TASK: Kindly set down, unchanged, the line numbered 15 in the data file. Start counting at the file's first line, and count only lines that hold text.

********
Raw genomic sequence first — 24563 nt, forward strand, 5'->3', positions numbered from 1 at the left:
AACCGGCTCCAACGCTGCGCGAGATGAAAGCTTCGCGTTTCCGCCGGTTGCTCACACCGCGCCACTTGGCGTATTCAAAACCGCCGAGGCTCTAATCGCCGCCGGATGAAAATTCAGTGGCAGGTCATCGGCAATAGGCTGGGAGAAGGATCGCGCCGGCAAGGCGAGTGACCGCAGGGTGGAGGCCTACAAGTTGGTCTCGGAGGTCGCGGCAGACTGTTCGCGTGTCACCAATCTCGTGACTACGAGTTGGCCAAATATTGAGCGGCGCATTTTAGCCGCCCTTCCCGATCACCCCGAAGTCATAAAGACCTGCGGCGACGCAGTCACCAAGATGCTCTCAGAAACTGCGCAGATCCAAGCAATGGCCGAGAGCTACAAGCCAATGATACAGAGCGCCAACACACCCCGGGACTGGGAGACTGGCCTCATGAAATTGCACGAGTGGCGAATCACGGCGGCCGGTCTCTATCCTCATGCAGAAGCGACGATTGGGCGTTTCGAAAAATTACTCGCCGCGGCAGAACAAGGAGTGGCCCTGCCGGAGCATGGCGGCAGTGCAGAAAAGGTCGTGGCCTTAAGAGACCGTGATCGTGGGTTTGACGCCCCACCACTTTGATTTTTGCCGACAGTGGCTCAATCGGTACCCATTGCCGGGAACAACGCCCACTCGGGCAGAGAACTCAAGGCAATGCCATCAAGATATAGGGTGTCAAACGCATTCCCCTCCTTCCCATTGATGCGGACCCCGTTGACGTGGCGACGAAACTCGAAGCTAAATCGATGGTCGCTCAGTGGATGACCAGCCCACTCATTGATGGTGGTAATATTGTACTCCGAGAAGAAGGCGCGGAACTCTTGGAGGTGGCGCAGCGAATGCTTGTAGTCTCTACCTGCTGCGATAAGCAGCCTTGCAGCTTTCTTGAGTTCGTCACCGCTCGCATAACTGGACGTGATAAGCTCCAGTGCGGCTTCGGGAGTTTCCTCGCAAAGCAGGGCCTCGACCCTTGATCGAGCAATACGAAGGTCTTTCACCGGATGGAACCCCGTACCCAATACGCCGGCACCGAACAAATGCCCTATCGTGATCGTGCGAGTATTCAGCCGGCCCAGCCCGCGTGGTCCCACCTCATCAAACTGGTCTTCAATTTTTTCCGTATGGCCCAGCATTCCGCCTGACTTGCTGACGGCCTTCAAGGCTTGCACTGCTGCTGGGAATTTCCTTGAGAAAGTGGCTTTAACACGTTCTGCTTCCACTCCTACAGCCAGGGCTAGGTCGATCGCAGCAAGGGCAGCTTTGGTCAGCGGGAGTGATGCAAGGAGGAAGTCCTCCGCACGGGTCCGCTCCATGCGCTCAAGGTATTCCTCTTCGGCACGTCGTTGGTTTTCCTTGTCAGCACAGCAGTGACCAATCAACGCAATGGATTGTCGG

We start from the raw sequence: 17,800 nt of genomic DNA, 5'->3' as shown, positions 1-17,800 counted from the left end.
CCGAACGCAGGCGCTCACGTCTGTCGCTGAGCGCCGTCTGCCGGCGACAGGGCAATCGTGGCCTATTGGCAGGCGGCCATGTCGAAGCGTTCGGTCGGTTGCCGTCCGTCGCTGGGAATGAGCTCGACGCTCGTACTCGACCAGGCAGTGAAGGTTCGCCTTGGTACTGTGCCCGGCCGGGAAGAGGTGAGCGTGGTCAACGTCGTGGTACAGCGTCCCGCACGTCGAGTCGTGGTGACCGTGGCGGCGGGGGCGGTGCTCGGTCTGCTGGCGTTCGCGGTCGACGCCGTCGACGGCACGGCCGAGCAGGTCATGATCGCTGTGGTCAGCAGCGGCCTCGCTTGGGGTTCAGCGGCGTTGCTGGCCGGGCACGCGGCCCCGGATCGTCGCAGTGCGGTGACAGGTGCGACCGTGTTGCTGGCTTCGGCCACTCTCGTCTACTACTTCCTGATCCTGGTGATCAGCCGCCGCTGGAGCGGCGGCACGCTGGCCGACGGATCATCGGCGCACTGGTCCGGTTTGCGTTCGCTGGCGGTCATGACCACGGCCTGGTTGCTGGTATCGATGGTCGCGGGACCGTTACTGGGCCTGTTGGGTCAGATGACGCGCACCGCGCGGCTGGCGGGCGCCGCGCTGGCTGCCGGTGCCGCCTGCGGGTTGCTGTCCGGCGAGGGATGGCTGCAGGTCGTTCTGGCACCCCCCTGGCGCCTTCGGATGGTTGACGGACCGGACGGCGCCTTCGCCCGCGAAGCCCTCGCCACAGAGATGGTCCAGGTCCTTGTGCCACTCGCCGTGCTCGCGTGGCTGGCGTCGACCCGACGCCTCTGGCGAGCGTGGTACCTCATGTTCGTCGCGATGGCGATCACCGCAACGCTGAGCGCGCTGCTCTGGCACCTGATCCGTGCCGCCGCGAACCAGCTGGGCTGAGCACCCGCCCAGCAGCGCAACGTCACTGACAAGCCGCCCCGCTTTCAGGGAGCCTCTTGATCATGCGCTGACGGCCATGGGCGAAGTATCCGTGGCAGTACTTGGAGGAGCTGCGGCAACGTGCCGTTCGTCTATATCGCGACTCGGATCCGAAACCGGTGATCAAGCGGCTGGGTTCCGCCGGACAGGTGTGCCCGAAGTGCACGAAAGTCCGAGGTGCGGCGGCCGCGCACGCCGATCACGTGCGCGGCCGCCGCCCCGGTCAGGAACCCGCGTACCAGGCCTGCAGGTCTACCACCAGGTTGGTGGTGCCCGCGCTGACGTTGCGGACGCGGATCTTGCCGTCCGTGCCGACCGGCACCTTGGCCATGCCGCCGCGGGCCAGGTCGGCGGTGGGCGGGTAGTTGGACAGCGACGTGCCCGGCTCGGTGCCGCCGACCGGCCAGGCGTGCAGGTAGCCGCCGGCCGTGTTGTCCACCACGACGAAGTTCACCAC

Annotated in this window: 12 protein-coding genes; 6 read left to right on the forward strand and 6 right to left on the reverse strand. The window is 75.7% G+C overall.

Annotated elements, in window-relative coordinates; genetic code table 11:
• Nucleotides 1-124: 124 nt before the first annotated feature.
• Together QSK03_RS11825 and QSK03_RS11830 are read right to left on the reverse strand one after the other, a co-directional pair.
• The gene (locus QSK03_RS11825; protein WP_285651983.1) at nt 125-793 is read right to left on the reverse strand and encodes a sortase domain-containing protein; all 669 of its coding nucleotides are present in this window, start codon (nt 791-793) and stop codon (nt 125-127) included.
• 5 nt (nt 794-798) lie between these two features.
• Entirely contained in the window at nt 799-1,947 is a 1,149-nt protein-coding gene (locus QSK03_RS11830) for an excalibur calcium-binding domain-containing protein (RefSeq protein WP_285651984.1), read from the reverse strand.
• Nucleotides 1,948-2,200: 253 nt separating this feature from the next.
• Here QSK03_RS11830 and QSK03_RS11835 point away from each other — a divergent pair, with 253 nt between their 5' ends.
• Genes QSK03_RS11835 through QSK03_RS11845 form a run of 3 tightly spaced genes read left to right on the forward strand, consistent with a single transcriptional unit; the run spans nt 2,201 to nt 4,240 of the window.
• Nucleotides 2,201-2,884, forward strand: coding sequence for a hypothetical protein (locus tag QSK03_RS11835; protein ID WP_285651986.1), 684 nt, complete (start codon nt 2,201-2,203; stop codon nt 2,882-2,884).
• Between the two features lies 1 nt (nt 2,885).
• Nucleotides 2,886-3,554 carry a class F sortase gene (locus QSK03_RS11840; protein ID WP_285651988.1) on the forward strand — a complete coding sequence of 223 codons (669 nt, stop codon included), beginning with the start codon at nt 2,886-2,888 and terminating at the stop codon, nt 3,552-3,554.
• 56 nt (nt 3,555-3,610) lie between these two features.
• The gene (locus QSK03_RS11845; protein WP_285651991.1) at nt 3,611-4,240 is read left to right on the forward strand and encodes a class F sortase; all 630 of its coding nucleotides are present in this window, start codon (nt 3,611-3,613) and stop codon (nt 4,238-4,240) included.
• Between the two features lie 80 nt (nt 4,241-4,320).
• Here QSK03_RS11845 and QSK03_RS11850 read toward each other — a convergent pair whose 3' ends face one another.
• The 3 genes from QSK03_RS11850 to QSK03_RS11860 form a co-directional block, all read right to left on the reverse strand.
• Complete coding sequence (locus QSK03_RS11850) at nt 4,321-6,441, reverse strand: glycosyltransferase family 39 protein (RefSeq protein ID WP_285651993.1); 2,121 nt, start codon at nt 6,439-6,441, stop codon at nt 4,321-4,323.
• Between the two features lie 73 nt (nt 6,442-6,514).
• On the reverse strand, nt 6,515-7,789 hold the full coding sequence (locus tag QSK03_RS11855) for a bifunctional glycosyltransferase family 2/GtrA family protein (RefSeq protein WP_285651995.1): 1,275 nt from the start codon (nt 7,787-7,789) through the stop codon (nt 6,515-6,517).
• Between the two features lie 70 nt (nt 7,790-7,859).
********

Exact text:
• Nucleotides 2,201-2,884, forward strand: coding sequence for a hypothetical protein (locus tag QSK03_RS11835; protein ID WP_285651986.1), 684 nt, complete (start codon nt 2,201-2,203; stop codon nt 2,882-2,884).